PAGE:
First you will see a “+” sign in the middle of the screen; please look at it and keep your mind calm. After that, pictures of people with positive, negative, and neutral emotional expressions will be displayed on the screen. While focusing on the pictures, please adopt the facial expression opposite to the one presented, and try to actually experience the emotion you are expressing on your face. Please maintain that emotional state until the picture disappears. If a neutral expression is displayed, please do not make any expression.
As the distance between the emitting and detecting optodes was over 3 cm, channel 10 was interpolated by channels 1, 5, 6, 14, 15, and 19; and channel 13 was interpolated by channels 4, 8, 9, 17, 18, and 22. For this analysis, we chose to focus on changes in the concentration of OxyHb, as it is regarded as the most sensitive measure of changes in regional cerebral blood flow (Hoshi et al., 2001). Using the NIRS_SPM_V4_r1 toolbox (Ye et al., 2009), SPM8, and MATLAB 2013b (Mathworks, Natick, MA, United States), we processed participants’ individual data: (1) High-pass filtering: we selected a discrete cosine transform (DCT)-based on detrending algorithm. Based on DCT, the high-pass filtering was implemented by a specified cut-off of 40 s (frequency = 0.025 Hz) to remove unknown global trends due to breathing, cardiac events, vasomotion, or other experimental errors. These trends are the very low-frequency oscillations originating from slower changes in systemic cardiovascular properties, e.g., blood pressure (Gervain et al., 2011); (2) Low-pass filtering: according to the NIRS-SPM developer’s recommendation (Ye et al., 2009), we selected the precoloring method (Worsley and Friston, 1995) and the hemodynamic response function (hrf) to smooth the data. In this method, the intrinsic temporal correlations are swamped by an imposed temporal correlation structure, as smoothing the data with the temporal filtering will attenuate high frequency components; hence, this is a “low-pass filtering.” Since the transfer function of hrf is in the frequencies of modeled neuronal signals, cut-off frequency did not need to be set in this step; (3) Estimate: In the individual analysis, general linear model (GLM) parameters and temporal correlations were estimated, and beta values (average signal value of each channel) obtained under four conditions were calculated: condition 1 (a positive facial expression is presented); condition 2 (a negative facial expression is presented); condition 3 (a neutral facial expression is presented); and condition 4 (no facial expression, just a “+” sign is presented). Using these beta values, we conducted a group level analysis using SPSS Statistics 20.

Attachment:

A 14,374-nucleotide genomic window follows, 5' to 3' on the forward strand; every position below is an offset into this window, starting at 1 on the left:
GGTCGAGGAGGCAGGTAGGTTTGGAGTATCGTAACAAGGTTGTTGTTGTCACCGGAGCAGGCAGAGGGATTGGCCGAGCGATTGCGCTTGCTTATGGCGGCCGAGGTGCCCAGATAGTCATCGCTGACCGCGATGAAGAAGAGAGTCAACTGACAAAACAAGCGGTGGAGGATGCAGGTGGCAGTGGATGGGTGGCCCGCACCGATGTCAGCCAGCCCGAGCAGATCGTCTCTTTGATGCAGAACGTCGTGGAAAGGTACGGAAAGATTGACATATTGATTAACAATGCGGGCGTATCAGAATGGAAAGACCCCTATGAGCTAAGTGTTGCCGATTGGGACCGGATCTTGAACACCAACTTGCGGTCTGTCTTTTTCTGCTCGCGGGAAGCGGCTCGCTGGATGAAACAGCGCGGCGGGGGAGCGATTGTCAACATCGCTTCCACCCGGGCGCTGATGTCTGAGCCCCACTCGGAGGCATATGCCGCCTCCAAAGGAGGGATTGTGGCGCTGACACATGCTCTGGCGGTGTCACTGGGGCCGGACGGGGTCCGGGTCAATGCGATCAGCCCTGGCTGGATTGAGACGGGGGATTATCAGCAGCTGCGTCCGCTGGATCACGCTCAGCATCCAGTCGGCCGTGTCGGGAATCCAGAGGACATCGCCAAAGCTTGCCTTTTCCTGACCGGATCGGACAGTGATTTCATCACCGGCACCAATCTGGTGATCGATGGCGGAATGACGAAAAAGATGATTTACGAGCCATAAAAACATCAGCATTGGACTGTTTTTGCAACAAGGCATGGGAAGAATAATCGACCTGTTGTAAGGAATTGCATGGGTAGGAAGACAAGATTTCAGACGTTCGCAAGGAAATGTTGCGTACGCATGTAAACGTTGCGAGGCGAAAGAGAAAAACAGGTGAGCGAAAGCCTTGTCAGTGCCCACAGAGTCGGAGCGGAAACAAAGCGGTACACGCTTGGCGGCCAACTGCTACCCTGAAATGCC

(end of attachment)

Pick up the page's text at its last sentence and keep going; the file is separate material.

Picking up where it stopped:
Activation of Channels
We compared the beta value of each channel with a 0 value. If the p-value was significant, and the t-value of the one simple t-test was positive, then the channel was defined to be activated; if the t-value was negative, the channel was defined to be deactivated; if the p-value was not significant, then the channel was defined to not be activated.
To determine which channels were activated while participants engaged in surface or deep acting, we subjected the beta values estimated from the NIRS-SPM tool to a one sample t-test and determined the level of activation when displaying positive, negative, and neutral emotional face pictures. The results are shown in Table 2. As shown in Table 2, according to the BH_p results, when participants viewed a positive facial expression (and therefore, made a negative expression), we found that no channel was activated for surface acting. For deep acting, channels 2, 9, 10, and 14 (BA10 and BA 46) were activated. When participants viewed a negative facial expression (and therefore, made a positive expression in response), those in the surface acting group showed activations in channels 14, 29, and 30 (BA 6 and BA 46); by contrast, those in the deep acting group showed no activated channels. When comparing surface acting and deep acting, the number of activated channels was slightly higher in the deep acting group than the surface acting group.